“B” Company cleared the barbed wire without significant loss and reached Bios Milieu but were there caught by machine gun fire primarily coming from the direction of Parvillers. The losses were great.
Night fell and the Battalion was relieved at 0600 hours on 12th August upon which they bivouacked at Beaucourt.
The losses suffered that day by the Battalion were heavy:Officers killed: 7
Officers wounded: 7
Wounded (Gas): 1
It is not possible to say whether Bertie was one of those originally recorded 26 fatalities since the CWGC includes a total of 86 deaths on 11th August, so clearly many of the missing were later confirmed to have been killed in action.
Included in the Regimental War Diary are the following letters of thanks written by the Divisional and Brigade Generals respectively.
32nd D. W. No GS 1857/3/4
Addressed all branches of the Division.
On conclusion of the first phase of the operation in which the Division had taken part during the past four days, the Divisional Commander wishes to thank all ranks for the energy, endurance and courage shown both in the approach march to the battle front and in the two days hard fighting which followed.
The Corp Commander Canadian Corps has expressed his appreciation of the gallantry shown by all ranks in the difficult task that was given them. The fact that the strongly entrenched and heavily wired position was reached and entered all along the line and was broken through on at least half of the Divisional front may well be remembered with pride by all ranks of the Division.
The rapidity with which the artillery was brought up and the boldness with which it was handled in action deserves the highest praise.
The collection and evacuation of the wounded was admirably carried out by the medical services and stretcher bearers.
The work done by all branches of transport during the long marches and during the operation contributed largely to the success of the Division.
I wish to express my admiration of the gallantry and devotion to duty shown by the 5/6th Royal Scots, 1st Dorset Regt and “A” Coy 32nd Btn M.G.C. in the attack on the 11th.
No time was available for reconnaissance, the frontage of the attack was wide, and in view of the recent rapid advance, the ammunition supply limited. The strength with which the position would be held could not be foretold, but the advantages to be gained by immediate attack were that a large force of the enemy were in danger of being completely surrounded and the gaining of the ridges overlooking ROYE would probably have affected this.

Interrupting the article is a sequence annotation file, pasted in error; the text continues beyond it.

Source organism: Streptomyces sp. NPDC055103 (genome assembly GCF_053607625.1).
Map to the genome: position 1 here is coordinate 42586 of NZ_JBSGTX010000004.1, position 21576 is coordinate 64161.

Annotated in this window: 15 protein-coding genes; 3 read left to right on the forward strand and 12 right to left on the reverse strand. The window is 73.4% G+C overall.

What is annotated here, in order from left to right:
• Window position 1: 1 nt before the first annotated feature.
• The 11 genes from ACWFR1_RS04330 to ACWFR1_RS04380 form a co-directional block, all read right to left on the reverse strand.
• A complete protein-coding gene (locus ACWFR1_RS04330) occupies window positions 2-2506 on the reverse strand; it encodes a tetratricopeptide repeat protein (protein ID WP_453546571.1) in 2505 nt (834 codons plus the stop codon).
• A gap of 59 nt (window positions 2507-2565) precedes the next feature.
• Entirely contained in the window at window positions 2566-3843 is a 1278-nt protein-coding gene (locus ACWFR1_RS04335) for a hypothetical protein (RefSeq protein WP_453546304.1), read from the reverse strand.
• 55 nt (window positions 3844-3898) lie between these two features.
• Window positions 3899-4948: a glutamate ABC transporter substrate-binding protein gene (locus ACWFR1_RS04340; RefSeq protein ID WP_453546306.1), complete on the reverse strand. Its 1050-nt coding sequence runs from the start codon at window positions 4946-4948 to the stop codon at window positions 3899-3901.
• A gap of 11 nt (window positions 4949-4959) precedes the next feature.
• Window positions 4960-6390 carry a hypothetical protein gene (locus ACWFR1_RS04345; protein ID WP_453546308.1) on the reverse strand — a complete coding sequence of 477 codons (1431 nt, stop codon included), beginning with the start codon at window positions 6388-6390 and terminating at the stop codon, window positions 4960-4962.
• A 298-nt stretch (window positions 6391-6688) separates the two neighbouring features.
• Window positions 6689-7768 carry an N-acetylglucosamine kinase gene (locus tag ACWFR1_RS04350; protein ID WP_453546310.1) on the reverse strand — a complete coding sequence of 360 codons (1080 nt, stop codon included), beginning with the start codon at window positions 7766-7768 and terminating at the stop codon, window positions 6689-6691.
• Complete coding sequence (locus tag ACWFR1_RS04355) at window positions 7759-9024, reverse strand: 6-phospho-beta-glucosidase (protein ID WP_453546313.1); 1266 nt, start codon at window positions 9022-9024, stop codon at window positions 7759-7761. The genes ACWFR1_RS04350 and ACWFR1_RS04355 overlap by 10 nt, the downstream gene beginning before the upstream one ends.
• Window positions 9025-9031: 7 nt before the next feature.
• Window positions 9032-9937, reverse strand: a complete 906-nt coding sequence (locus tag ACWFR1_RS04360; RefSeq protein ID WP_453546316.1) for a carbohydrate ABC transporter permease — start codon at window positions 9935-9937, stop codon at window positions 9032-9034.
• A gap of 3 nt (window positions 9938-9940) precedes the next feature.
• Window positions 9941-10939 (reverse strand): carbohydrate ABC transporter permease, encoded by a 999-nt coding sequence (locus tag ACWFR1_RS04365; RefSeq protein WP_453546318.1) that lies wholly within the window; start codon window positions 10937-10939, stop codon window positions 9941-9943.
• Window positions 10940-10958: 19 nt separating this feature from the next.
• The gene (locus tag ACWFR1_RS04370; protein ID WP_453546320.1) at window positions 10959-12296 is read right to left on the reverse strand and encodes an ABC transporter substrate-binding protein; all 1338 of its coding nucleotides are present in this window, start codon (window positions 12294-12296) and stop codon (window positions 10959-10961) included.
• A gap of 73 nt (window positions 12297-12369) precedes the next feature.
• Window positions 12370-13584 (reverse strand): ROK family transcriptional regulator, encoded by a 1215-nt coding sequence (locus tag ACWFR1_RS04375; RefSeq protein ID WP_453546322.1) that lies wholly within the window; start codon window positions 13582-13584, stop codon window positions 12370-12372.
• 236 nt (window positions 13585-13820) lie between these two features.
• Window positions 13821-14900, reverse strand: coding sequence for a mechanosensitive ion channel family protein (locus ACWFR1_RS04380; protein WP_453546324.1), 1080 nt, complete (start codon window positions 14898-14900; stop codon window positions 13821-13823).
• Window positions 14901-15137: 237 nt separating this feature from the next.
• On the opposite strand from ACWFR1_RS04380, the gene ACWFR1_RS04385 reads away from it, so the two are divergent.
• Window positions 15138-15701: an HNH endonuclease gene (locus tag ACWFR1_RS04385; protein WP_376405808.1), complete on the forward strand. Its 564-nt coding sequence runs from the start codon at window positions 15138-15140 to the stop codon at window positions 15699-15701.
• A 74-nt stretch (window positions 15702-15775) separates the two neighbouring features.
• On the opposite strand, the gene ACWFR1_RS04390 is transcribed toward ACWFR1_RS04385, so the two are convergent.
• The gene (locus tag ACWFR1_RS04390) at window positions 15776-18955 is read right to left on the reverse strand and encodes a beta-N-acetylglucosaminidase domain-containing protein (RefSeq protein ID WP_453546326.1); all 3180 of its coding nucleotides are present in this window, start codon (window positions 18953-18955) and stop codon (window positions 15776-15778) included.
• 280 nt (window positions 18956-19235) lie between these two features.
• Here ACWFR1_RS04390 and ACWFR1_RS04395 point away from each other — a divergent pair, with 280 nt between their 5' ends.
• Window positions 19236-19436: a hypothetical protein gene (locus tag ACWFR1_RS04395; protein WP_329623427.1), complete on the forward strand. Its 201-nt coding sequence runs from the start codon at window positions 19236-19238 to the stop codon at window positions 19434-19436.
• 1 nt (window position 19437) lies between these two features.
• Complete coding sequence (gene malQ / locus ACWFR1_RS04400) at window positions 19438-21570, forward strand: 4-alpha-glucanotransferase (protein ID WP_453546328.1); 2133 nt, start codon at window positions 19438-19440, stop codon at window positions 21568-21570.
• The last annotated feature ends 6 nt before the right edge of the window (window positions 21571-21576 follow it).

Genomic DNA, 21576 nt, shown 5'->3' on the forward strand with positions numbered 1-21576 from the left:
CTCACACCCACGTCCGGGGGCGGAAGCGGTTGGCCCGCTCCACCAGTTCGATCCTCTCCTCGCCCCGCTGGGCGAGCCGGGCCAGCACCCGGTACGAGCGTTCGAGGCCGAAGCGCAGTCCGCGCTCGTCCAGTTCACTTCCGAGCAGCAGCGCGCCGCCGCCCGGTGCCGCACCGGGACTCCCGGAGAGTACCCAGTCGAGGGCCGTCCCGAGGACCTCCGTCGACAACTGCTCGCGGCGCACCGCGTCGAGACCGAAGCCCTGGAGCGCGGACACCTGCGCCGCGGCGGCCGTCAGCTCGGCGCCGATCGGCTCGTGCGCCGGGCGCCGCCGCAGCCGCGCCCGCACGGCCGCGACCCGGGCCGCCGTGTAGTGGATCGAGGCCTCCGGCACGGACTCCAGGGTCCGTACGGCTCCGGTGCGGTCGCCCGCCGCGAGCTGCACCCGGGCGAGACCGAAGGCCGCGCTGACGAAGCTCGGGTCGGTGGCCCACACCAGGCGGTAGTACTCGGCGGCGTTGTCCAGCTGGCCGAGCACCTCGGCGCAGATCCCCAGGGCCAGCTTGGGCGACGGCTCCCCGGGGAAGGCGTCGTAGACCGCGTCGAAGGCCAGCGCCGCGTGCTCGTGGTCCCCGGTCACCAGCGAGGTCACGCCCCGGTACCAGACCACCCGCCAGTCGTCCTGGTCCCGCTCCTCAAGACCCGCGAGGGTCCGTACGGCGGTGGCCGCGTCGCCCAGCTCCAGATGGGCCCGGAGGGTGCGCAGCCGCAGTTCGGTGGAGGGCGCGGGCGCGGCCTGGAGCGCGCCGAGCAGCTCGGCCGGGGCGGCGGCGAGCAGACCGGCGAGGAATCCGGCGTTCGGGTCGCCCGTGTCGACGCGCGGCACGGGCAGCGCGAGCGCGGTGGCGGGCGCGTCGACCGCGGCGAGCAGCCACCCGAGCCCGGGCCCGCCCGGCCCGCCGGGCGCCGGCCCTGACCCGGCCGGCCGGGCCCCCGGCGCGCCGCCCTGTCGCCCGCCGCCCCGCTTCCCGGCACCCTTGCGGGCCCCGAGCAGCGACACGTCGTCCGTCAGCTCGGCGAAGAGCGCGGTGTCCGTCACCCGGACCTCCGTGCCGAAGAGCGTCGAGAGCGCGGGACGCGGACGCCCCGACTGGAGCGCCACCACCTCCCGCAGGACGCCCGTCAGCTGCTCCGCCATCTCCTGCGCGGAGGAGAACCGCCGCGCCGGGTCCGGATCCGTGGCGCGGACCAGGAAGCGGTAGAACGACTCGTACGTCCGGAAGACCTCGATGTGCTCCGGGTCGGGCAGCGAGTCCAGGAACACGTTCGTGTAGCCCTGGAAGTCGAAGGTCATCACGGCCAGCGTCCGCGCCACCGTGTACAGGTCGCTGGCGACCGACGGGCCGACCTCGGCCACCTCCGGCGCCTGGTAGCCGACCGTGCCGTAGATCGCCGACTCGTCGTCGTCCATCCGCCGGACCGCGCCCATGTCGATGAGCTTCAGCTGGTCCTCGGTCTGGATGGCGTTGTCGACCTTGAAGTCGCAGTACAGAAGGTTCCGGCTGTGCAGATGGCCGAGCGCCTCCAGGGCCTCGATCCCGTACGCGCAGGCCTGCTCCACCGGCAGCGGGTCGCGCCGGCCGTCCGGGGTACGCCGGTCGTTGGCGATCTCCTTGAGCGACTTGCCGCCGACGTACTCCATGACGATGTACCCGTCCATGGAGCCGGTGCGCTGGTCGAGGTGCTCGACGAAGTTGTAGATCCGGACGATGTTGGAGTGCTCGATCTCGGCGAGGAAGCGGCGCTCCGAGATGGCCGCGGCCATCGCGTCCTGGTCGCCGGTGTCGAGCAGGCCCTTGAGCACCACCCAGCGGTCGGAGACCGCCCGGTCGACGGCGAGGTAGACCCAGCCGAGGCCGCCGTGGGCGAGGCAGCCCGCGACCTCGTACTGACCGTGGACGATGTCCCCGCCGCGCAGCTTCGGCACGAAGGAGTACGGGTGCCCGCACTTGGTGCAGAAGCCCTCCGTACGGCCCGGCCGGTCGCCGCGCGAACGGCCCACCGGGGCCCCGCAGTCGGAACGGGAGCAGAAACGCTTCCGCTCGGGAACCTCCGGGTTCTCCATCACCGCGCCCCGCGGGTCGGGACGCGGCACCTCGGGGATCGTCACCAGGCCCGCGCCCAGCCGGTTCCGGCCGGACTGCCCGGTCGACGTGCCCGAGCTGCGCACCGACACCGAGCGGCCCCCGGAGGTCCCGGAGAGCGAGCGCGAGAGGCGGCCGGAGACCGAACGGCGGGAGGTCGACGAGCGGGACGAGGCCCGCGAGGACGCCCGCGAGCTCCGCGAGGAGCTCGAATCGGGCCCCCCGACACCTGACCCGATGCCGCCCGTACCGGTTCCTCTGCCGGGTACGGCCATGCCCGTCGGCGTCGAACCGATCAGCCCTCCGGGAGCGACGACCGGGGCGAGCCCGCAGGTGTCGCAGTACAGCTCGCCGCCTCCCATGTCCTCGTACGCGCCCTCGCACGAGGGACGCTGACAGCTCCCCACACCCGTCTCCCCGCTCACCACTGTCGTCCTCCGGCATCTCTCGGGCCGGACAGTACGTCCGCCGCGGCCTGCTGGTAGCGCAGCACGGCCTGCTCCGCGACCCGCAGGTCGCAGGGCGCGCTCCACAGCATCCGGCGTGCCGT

Although this object was not achieved the result achieved was one to be proud of. The 14th Brigade attacking on a wide front drove the enemy heavily reinforced with machine guns back out of a considerable slice of carefully organised defences and handed over intact to another Division a footing in the enemy defences clear of the thick wire of the old ‘No Man’s Land.'
This result will materially achieve future operations.
The loss of many valuable lives is deeply to be regretted but they have not been lost without result.
The 5/6th Royal Scots, 1st Dorset Regt and “A” Coy 32nd Btn M.G.C. have good cause for pride in the action fought on the 11th August and the admiration of those of us in the Brigade who took no active share in the fighting is both deep and sincere.
High praise indeed, but without postulating the lions lead by donkeys idea, there followed a more sober appraisal of the fate of the 1st Dorsets on 11th August 1918 from the pen of the Battalion's Commanding Officer Colonel Thwates:
"Looking back on this engagement I cannot emphasise too strongly the lack of definite information and the haste with which all plans had to be made. The only real chance of success was to have advanced under cover of darkness. As it was, from the moment the Battalion left their starting position they were visible and subject to intense, aimed, machine gun fire".
Planning in this operation was clearly deficient. Zero hour shifted three times from 0400 (in darkness) to 0700 and then to 0930 (broad daylight) to accommodate the tank support, which in the event was very ineffectual.
Communication of these changes with the French was missed to the extent that the French attack that commenced at 0700 hours lacked support from the British 4th Army flank. By the same token, given this fact, the French failure left the later British attack open to machine gun fire from positions within Bois Z that may otherwise have been eliminated had better coordination of the attack prevailed. Perhaps most damning of all was the fact that the initial artillery barrage was targeted on the old German trenchline of 1916 rather than the closer French 2016 (Battle of The Somme) trenches that the Germans were occupying on 11th August 1918.
I cannot say for certain where exactly Bertie fell but as Battalion fronts were fairly limited it would have been within two or three kilometres only of Damery village.
Bertie lies in Bouchoir New British Cemetery (Plot VIE.23) on the modern day D936 Amiens to Roye Road, itself a mere four kilometres from Damery.
His headstone bears the epitaph:
‘GONE BUT NOT FORGOTTEN BY HIS EVERLOVING MOTHER R.I.P.’
Mary Ann Osborne was recorded at the time to be living at 31, Castle Street, again not more than two minute walk from my front door.
A modern day aerial shot of the 1st Dorset starting point clearly still shows the shape of the front line compared with the map above. Here, Parvillers and Damery are clearly seen.